Report: Dietary-protein sources modulate host susceptibility to Clostridioides difficile infection through the gut microbiota. Image Credit: valzan / Shutterstock

Soy protein diet increases susceptibility to Clostridium difficile infection

According to a recent study published in the journal cell reportsA diet rich in soy protein increases the human Clostridium difficile Vulnerability by increasing levels of gut amino acids (AAs) and promoting growth Lactobacillus. Lactobacillusin turn, digest the soy protein to produce amino acids, which again facilitates Jim Saab, And therefore, Clostridium difficile infection (CDI).

a report: Dietary protein sources modulate host susceptibility to Clostridium difficile infection through the gut microbiota. Image Credit: valzan / Shutterstock

background

bacteria Jim Saab It causes inflammation of the large intestine (colon). Jim Saab he is Gram-positive, forming spores obligate anaerobes that are ubiquitous in the large intestine and cause nosocomial infections

A variety of symptoms can be experienced, from mild diarrhea to severe colon damage. In addition, the use of antibiotics is often associated with the development of Jim Saab illness. This disease primarily affects elderly patients who are admitted to hospitals or long-term care facilities.

It is noticeable that Jim Saab Colonization resistance decreases after antibiotic treatment, leading to dysbacteriosis of the gut microbiota. Competing with the gut microbiota Jim Saab of nutrients and also produces certain metabolites that inhibit Jim Saab colonization.

Human gut health and susceptibility to CDI are significantly influenced by dietary factors. To relieve gut inflammation, indigestible carbohydrates help boost it Jim Saab Clearance by stimulating short-chain fatty acid (SCFA) production by gut microbiota. Many nutrient-rich diets, for example, those high in fat, zinc, and protein, exacerbate CDI by altering the composition of the gut microbiota.

However, it is not known how specific food components interact with the gut microbiota to affect CDI. There is no information available regarding specific nutritional factors that affect the gut microbiota in terms of its composition and metabolism.

the study

The current study investigated how certain food components interact with the gut microbiota and how this interaction might alter the severity of CDI.

This study was performed in pathogen-free C57BL/6 WT female mice (5 weeks old). Fecal samples were collected from individual mice after cefoperazone treatment and just before infection to analyze gut microbiota constitution and determine fecal AA levels.

The diet of these animals was modified with two main sources of protein – soy (SD) and casein (PD). The antibiotic-treated mice were divided into two groups – those fed a normal diet (RD) and those fed a regular diet (PD). The researchers then used CE-TOFMS to compare gut metabolites from mice fed RD and PD. The gut microbiota was then studied in response to RD and SD.

16S rRNA genes were studied in the mouse faecal microbiota. The researchers used whole-genome sequencing to detect cell envelope protease (CEP) in an isolated state lactobacillus mouse. After that, prtP is minus L. murinus (Lm prtP) strains were generated. Then the researchers tested whether Lm prtP could grow in modified trace medium, especially soybean.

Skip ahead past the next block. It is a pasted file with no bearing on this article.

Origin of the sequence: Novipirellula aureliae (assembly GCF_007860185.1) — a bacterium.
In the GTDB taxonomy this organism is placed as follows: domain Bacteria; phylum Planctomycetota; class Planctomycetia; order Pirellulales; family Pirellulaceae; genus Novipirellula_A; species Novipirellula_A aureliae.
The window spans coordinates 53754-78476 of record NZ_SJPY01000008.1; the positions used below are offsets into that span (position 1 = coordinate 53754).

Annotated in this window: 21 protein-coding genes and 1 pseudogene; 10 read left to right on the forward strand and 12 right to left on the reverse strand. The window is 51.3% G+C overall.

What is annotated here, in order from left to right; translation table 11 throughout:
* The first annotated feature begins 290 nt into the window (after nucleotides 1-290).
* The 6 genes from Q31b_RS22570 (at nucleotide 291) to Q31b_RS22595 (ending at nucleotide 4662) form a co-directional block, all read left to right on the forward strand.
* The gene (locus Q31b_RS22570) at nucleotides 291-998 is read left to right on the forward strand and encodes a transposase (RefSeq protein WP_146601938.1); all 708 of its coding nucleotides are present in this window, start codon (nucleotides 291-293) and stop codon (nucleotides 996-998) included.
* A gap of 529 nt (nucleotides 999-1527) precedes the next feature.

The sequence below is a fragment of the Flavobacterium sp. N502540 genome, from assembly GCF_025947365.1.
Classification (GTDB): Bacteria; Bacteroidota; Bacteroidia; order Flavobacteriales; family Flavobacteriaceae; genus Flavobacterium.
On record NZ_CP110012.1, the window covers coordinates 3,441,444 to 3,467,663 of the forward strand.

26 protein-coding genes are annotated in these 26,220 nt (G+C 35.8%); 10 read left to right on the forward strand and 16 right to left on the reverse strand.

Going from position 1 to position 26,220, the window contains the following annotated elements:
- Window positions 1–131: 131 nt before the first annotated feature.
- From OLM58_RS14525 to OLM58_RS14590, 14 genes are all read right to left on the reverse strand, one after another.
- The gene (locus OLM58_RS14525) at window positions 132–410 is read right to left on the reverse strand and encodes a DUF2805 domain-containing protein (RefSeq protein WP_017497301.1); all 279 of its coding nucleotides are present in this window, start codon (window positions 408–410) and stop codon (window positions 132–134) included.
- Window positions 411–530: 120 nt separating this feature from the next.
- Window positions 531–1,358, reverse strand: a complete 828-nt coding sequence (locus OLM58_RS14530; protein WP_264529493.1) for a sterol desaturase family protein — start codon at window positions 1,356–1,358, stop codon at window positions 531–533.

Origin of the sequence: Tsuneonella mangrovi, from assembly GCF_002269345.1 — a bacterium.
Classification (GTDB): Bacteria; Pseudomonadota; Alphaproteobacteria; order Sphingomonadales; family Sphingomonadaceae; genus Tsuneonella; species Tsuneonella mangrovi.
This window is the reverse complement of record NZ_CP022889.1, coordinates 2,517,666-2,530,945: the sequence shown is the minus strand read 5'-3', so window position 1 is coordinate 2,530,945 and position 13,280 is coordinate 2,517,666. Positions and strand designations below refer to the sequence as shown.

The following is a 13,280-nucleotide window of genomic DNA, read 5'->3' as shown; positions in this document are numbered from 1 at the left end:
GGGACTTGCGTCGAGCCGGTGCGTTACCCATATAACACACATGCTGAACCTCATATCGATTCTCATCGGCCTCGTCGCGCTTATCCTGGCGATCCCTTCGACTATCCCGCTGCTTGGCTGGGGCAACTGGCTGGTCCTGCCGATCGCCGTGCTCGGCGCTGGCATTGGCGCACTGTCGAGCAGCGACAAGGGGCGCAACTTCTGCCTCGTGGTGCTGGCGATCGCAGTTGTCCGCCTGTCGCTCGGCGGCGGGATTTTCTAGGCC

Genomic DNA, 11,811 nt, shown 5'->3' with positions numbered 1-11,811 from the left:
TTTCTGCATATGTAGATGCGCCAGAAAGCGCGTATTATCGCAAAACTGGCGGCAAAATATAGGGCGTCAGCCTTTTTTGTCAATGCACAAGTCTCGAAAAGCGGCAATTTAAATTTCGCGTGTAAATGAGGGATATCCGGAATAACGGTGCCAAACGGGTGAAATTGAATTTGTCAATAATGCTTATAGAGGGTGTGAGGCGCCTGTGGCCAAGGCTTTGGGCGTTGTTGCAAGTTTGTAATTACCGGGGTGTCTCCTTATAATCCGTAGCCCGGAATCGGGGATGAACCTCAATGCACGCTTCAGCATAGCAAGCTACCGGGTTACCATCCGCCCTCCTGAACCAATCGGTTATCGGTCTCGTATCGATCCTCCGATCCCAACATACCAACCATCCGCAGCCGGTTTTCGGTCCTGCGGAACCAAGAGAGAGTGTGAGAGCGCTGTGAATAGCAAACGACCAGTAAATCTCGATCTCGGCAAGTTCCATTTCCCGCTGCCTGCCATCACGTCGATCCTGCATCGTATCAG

the findings

It was found that the host’s diet influences their susceptibility to CDI because RD exacerbates CDI outcomes by enhancing Jim Saab growth in the digestive system. In the gut, soy protein meals raise and boost AA levels Jim Saab spread.

According to the principal coordinates analysis, fecal metabolites differed significantly between mice fed either RD or PD. There was a significant difference in fecal levels between RD-fed mice and PD-fed mice with respect to most AAs and their derivatives between the two groups.

c difficult Growth is promoted by soy protein meals by increasing the concentration of amino acids in the intestine. Soybean protein promotes growth Lactobacillus Species that produce AAs. According to 16S rRNA gene analysis of rat fecal microbiota, Lactobacillus Sex was more prevalent in antibiotic-treated mice fed RD and SD.

Soy protein is preferred over casein L. murinus To increase AA levels. PrtP is an important enzyme in for merinos which increases and enhances AA levels Jim Saab growth. AAs are provided by for merinos in a PrtP-dependent manner and is instrumental in promoting the growth of Clostridium difficile.

Collectively, the results indicated that dietary soy protein enhances Lactobacillus growth and increased levels of AA in the gut during antibiotic-induced dysbiosis, allowing Jim Saab colonization and growth. It has also been observed that in the presence of soy protein, L. murinus It grew and produced more AAs than there was casein. In addition, the PrtP protease in the extracellular cell wall contributed to the increased levels of AA. L. murinusisolated from the faces of mice, produced AAs using soy protein instead of casein.

conclusion

The cross-reactivity between diet and gut microbiota may influence susceptibility to CDI. For example, a high-protein diet or treatment with AA fermenting bacteria after antibiotic treatment may reduce intestinal AA levels and effectively prevent CDI.

Given that diet and gut microbes interact in order to control Jim Saab growth, this research provides further evidence that specific gut microbiota and microbial-derived metabolites influence host susceptibility to intestinal pathogens.

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